One potential option at kick returner could be newly signed receiver Curtis Samuel, who served as one of Carolina's kick returners in 2017 and 2018.

"We see him as a guy that, yes, can line up in the backfield, can line up at receiver, gadgets, he could be a returner for us," Beane said.

A full summary of the kickoff play proposal, which is approved for next season only, can be found here.

Buffalo Bills vs New York Jets, Regular Season, November 19, 2023 at Highmark Stadium.

In addition to the kickoff rule, three other rule changes were approved Monday and other updates to the NFL schedule were announced Tuesday.

  • "Swivel hip-drop" tackles will now result in a 15-yard penalty and automatic first down, one of three rules approved Monday.
    • A swivel hip-drop tackle occurs when a defender "grabs the runner with both hands or wraps the runner with both arms" and also "unweights himself by swiveling and dropping his hips and/or lower body, landing on and trapping the runner's leg(s) at or below the knee.
    • The swivel hip-drop tackle has caused lower-body injuries in the past. NFL executive vice president Jeff Miller said there were 230 instances of swivel hip-drop tackles last season and 15 players missed time as a result.
    • "It's trying to see things through the eyes or the lens of what's best for the league, what's best for the game and not just what's best for the Buffalo Bills or what's best for defense versus offense," McDermott said. "At the end of the day, we've got to do what's best for the game and keeps the players as safe as possible."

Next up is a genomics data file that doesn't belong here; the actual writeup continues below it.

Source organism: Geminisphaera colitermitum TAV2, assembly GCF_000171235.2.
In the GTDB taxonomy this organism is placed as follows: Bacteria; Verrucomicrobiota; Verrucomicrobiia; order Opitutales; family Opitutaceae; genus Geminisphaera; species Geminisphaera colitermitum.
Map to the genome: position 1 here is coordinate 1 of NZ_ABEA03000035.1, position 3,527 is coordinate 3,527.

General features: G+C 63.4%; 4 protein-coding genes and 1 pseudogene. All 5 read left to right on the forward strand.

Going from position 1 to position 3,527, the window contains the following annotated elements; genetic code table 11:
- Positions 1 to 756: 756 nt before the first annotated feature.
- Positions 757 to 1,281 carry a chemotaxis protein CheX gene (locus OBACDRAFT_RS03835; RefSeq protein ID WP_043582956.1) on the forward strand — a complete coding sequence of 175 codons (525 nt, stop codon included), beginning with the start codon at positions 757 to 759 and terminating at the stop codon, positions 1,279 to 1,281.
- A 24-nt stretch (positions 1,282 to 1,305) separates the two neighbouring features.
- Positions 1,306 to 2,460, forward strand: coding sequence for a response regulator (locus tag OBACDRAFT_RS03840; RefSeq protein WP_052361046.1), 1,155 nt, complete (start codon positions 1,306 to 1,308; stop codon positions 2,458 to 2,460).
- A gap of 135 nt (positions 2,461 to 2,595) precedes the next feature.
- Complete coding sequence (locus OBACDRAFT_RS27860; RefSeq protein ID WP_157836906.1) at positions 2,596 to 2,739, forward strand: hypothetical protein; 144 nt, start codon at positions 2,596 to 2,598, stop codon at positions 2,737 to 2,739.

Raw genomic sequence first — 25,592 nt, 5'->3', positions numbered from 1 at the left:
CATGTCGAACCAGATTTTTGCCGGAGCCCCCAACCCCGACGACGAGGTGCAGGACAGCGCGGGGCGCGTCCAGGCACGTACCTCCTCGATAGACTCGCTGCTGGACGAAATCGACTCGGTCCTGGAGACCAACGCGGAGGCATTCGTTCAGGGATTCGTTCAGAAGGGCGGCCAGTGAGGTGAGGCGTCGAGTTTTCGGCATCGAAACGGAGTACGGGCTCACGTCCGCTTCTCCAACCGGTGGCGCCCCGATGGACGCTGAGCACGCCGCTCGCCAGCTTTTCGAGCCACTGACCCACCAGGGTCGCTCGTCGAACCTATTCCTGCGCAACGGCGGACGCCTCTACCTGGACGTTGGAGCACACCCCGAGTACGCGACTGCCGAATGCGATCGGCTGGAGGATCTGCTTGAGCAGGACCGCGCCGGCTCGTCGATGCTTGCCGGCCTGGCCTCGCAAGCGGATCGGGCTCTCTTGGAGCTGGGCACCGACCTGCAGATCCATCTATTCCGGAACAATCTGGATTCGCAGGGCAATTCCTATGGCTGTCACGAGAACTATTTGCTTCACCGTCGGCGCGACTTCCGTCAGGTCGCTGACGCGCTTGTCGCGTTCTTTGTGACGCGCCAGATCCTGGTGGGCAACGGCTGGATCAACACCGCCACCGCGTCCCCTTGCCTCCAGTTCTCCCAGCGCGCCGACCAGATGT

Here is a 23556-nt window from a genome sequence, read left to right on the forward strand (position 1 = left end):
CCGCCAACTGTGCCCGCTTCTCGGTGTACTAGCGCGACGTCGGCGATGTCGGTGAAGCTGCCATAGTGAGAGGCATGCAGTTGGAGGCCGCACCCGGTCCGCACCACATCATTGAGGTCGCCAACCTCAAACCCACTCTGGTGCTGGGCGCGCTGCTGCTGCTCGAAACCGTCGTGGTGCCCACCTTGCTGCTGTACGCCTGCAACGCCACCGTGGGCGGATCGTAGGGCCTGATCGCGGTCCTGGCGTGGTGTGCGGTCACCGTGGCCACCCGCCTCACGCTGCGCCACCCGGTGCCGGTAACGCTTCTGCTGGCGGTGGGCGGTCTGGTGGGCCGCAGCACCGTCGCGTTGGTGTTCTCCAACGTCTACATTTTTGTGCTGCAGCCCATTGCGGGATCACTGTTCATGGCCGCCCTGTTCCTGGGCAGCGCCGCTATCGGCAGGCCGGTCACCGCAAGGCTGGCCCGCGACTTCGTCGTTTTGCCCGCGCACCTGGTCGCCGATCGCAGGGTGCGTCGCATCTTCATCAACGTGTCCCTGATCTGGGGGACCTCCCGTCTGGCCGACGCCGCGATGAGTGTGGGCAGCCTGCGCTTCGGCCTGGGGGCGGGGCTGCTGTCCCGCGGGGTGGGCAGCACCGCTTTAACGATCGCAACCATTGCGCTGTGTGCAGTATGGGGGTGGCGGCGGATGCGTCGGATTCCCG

• Teams will now receive a third challenge should one of their first two challenges be ruled successful.
  • If there is a double foul during a down in which there is a change or changes of possession – including if one of the fouls is a post-possession foul by a team during a scrimmage kick – the team last gaining possession will keep the ball after enforcement for its foul, provided it did not foul before last gaining possession.
  • The trade deadline has been moved to the Tuesday after the Week 9 games. Previously, the deadline was before Week 8.
  • Clubs can elevate a bona fide quarterback (one who wears a quarterback number and has typically played the position) an unlimited number of times from its practice squad to its Active List to be its emergency third quarterback.
  • There will be two games played on Christmas Day despite it being on a Wednesday.
  • Amazon will air a Wild Card playoff game next season.
  • HBO's in-season edition of "Hard Knocks" will follow four teams within one division.

McDermott was named to the league's Competition Committee in the offseason, taking part in conversations that shape each rule change in today's game.

"I've enjoyed it - thoroughly enjoyed it," McDermott said. "Appreciate the guidance that I've been given in the room of how things work. I've tried to do a lot of listening and yet add my opinion on things where it's been called for. ... I think it helps me also in the job I'm currently in, be a better head coach because of the information that you're around in those meetings."